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Meet Jack Black - Penryn's friendly jackdaw

By West Briton  |  Posted: March 07, 2014

By By Chris Matthews

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Ellis Lloyd and Jack Black

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A FRIENDLY neighbourhood bird has emerged as the talk of the town with his Facebook tribute group attracting more than 200 members.

The jackdaw, which has been affectionately named Jack Black, has been photographed interacting with various residents around Penryn.

Jack was hand reared by veterinary nurse Ruth O’Grady Collet, from Falmouth, in July, before being released back into the wild a few weeks later.

She said: “I hand reared Jack Black after someone in Penryn found him and his siblings in a nest which had fallen from a roof, he had very few feathers so was probably only about two weeks old.

“I gradually introduced him to the outdoors in the same way I have with other birds, usually they come back for a few days then fend for themselves and are rarely seen again, but Jack was different, he stayed and started approaching people and seeking out their company.

“I heard he was spending time at Asda’s trolley bays, Penryn College and the cricket and rugby clubs, he goes where he sees groups of people.”

Local resident Adele Wiles started the Facebook group at the beginning of October last year after Jack visited her house and joined in a neighbour’s barbecue.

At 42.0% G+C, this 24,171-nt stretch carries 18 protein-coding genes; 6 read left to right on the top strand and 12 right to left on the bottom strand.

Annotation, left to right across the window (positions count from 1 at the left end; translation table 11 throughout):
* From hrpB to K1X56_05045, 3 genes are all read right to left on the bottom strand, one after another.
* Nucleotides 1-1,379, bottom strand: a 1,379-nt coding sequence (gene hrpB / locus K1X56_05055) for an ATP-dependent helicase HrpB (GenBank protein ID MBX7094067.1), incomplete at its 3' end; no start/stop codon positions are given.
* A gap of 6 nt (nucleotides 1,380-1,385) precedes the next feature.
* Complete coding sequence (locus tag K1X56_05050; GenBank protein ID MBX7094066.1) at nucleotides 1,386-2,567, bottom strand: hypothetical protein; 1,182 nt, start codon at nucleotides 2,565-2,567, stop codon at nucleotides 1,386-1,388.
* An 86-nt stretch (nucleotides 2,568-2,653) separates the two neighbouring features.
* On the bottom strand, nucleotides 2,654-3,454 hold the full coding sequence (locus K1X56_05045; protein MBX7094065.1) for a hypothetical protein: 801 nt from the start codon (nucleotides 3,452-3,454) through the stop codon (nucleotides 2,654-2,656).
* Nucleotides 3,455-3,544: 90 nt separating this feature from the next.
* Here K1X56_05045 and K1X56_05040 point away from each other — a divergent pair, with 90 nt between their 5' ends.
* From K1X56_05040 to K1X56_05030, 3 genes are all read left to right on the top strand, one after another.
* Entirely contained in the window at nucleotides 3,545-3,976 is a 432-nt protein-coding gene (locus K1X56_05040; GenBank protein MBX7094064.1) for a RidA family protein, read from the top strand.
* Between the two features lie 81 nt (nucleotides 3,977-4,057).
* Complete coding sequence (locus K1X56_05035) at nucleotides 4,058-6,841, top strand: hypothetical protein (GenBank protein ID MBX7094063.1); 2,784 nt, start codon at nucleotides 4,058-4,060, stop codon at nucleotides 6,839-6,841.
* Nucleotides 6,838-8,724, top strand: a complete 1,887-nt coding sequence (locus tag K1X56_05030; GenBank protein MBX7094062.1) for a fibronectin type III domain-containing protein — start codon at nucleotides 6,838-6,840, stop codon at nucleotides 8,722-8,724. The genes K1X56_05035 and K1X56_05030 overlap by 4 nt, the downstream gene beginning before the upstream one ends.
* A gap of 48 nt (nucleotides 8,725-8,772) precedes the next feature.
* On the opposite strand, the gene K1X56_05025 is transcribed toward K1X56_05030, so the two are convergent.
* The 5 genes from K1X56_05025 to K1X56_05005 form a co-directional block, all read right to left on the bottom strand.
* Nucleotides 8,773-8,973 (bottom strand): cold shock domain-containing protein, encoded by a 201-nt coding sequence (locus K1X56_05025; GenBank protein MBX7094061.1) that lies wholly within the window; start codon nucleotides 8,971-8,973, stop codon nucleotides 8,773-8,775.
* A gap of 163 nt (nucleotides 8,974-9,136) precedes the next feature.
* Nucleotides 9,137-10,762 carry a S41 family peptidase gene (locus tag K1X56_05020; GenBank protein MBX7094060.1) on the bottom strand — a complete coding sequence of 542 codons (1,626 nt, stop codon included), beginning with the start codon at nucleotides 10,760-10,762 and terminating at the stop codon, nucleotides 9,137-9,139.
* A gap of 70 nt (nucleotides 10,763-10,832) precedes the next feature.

As well as supporting the area’s local sports teams, Jack is becoming a regular fixture at Tremough Campus.

Marine and natural history photography student Ellis Lloyd has taken several photos with the bird.

He said: “Jack Black is a very tame and friendly bird.

“I first spotted him undoing a student’s shoelace and I found this very comical and decided to go over to him and then he flew onto a friend of mine. He then hopped onto my arm and stuck with me until I got back to my flat.

“He then decided to fly into my friend’s window before coming into my room.”

Sue Watts, who also receives daily visits from Jack, believes it is important that people are aware that he is harmless.

She said: “If he approaches you he will not be trying to hurt you, he’s normally seen some shiny jewellery. Some people are scared of him near pushchairs, he’s never looking to harm babies, he just sees pushchairs as a big toy.”

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  • Lucykells  |  March 18 2014, 8:43PM

    To cause this bird to become imprinted in the first place is a very sad, selfish, ignorant failing of the person that hand reared him. He should have been reared with OTHERS of his OWN kind. Not kept in a house, talked to, played with, named and imprinted. To release an imprinted bird is an offence under the Animal Welfare Act 2006. It is abandonment. I appreciate people want to help wildlife, and would encourage anyone who feels this way to volunteer at a local wildlife hospital. Please don't "have a go" at home - as birds like this are the sad result. Mousehole is fairly near to Falmouth and there is a Wild bird hospital right there, where this poor bird could have been hand-reared with others and wouldn't be getting himself in the type of trouble he is in now. I hope this bird lives a long and happy life, but I very much doubt it, as he doesn't even seem to understand what he is. So sad... there really is no excuse to do this to a bird. Mrs. Lucy Kells. The Wildlife Aid Foundation, Leatherhead, Surrey.

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